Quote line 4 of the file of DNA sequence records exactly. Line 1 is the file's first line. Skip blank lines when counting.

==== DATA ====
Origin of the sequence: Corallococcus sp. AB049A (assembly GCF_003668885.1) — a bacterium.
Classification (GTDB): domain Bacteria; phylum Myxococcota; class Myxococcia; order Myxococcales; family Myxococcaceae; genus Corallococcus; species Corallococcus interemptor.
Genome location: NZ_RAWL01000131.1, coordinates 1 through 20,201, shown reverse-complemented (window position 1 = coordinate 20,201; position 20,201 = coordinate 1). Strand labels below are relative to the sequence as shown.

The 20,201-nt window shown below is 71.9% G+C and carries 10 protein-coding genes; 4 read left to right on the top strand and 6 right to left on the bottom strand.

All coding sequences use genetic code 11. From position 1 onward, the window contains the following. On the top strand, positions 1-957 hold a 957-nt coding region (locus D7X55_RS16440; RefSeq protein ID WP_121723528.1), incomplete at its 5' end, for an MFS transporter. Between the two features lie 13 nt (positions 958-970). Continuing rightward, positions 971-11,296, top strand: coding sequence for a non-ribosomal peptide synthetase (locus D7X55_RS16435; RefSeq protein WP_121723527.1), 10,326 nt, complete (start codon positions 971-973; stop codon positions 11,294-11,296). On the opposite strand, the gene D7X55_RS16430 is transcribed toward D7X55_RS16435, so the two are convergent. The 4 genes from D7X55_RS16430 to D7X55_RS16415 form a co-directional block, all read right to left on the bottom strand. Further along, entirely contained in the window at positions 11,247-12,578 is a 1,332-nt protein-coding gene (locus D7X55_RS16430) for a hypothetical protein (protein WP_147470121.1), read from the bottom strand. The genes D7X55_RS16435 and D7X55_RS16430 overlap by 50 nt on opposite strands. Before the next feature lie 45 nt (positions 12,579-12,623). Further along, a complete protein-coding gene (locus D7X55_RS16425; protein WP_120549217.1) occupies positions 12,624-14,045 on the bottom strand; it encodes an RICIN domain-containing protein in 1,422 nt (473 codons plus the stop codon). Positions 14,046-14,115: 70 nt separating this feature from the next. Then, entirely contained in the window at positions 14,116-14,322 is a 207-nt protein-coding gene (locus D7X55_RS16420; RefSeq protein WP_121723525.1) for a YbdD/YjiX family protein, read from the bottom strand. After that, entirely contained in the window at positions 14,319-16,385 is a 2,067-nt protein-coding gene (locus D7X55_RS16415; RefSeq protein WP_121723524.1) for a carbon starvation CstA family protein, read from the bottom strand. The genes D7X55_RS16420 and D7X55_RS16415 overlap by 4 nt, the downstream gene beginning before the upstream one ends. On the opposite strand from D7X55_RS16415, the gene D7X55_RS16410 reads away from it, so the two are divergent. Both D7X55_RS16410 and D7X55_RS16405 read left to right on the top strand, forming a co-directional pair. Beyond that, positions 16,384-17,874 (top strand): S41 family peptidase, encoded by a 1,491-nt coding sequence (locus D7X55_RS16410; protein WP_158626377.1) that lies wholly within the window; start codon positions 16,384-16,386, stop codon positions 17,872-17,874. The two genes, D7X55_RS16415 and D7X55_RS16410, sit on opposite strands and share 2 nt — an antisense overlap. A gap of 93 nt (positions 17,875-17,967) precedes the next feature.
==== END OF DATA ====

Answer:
The 20,201-nt window shown below is 71.9% G+C and carries 10 protein-coding genes; 4 read left to right on the top strand and 6 right to left on the bottom strand.